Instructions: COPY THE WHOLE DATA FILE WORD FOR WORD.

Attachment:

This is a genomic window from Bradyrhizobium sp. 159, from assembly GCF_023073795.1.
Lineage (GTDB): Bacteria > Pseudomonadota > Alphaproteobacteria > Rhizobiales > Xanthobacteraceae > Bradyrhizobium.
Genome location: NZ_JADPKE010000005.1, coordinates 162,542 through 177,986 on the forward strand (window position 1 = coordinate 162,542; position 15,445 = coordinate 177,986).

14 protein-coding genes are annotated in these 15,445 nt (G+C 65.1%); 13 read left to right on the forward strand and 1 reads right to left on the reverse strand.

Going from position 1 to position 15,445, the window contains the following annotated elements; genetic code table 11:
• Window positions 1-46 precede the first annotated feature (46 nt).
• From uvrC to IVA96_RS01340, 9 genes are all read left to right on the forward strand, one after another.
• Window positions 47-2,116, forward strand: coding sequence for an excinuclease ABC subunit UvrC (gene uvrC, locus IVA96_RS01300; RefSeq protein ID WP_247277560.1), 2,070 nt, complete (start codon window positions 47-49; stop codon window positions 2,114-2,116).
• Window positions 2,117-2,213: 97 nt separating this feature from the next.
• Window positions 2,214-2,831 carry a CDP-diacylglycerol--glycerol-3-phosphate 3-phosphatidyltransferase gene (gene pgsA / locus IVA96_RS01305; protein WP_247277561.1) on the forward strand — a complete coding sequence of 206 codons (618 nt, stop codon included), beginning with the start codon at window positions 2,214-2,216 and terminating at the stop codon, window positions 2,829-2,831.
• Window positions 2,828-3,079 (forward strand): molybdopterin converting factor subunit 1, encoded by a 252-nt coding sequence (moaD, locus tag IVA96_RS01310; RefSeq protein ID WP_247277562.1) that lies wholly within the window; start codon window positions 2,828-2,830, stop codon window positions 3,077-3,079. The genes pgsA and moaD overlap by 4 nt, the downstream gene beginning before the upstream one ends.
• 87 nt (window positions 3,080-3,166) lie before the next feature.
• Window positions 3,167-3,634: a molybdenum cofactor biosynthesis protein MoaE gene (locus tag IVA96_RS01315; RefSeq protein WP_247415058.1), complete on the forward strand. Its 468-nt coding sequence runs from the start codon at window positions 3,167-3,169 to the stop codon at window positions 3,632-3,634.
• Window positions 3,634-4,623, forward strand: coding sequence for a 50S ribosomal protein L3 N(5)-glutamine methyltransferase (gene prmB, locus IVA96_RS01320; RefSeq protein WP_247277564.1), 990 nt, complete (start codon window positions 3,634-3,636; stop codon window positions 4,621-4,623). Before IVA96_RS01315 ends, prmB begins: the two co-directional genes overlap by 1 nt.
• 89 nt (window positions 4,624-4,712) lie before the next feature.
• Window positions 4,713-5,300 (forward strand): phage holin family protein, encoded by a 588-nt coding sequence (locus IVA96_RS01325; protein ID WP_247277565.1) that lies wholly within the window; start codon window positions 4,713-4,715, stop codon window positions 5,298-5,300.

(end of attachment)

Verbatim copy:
This is a genomic window from Bradyrhizobium sp. 159, from assembly GCF_023073795.1.
Lineage (GTDB): Bacteria > Pseudomonadota > Alphaproteobacteria > Rhizobiales > Xanthobacteraceae > Bradyrhizobium.
Genome location: NZ_JADPKE010000005.1, coordinates 162,542 through 177,986 on the forward strand (window position 1 = coordinate 162,542; position 15,445 = coordinate 177,986).

14 protein-coding genes are annotated in these 15,445 nt (G+C 65.1%); 13 read left to right on the forward strand and 1 reads right to left on the reverse strand.

Going from position 1 to position 15,445, the window contains the following annotated elements; genetic code table 11:
• Window positions 1-46 precede the first annotated feature (46 nt).
• From uvrC to IVA96_RS01340, 9 genes are all read left to right on the forward strand, one after another.
• Window positions 47-2,116, forward strand: coding sequence for an excinuclease ABC subunit UvrC (gene uvrC, locus IVA96_RS01300; RefSeq protein ID WP_247277560.1), 2,070 nt, complete (start codon window positions 47-49; stop codon window positions 2,114-2,116).
• Window positions 2,117-2,213: 97 nt separating this feature from the next.
• Window positions 2,214-2,831 carry a CDP-diacylglycerol--glycerol-3-phosphate 3-phosphatidyltransferase gene (gene pgsA / locus IVA96_RS01305; protein WP_247277561.1) on the forward strand — a complete coding sequence of 206 codons (618 nt, stop codon included), beginning with the start codon at window positions 2,214-2,216 and terminating at the stop codon, window positions 2,829-2,831.
• Window positions 2,828-3,079 (forward strand): molybdopterin converting factor subunit 1, encoded by a 252-nt coding sequence (moaD, locus tag IVA96_RS01310; RefSeq protein ID WP_247277562.1) that lies wholly within the window; start codon window positions 2,828-2,830, stop codon window positions 3,077-3,079. The genes pgsA and moaD overlap by 4 nt, the downstream gene beginning before the upstream one ends.
• 87 nt (window positions 3,080-3,166) lie before the next feature.
• Window positions 3,167-3,634: a molybdenum cofactor biosynthesis protein MoaE gene (locus tag IVA96_RS01315; RefSeq protein WP_247415058.1), complete on the forward strand. Its 468-nt coding sequence runs from the start codon at window positions 3,167-3,169 to the stop codon at window positions 3,632-3,634.
• Window positions 3,634-4,623, forward strand: coding sequence for a 50S ribosomal protein L3 N(5)-glutamine methyltransferase (gene prmB, locus IVA96_RS01320; RefSeq protein WP_247277564.1), 990 nt, complete (start codon window positions 3,634-3,636; stop codon window positions 4,621-4,623). Before IVA96_RS01315 ends, prmB begins: the two co-directional genes overlap by 1 nt.
• 89 nt (window positions 4,624-4,712) lie before the next feature.
• Window positions 4,713-5,300 (forward strand): phage holin family protein, encoded by a 588-nt coding sequence (locus IVA96_RS01325; protein ID WP_247277565.1) that lies wholly within the window; start codon window positions 4,713-4,715, stop codon window positions 5,298-5,300.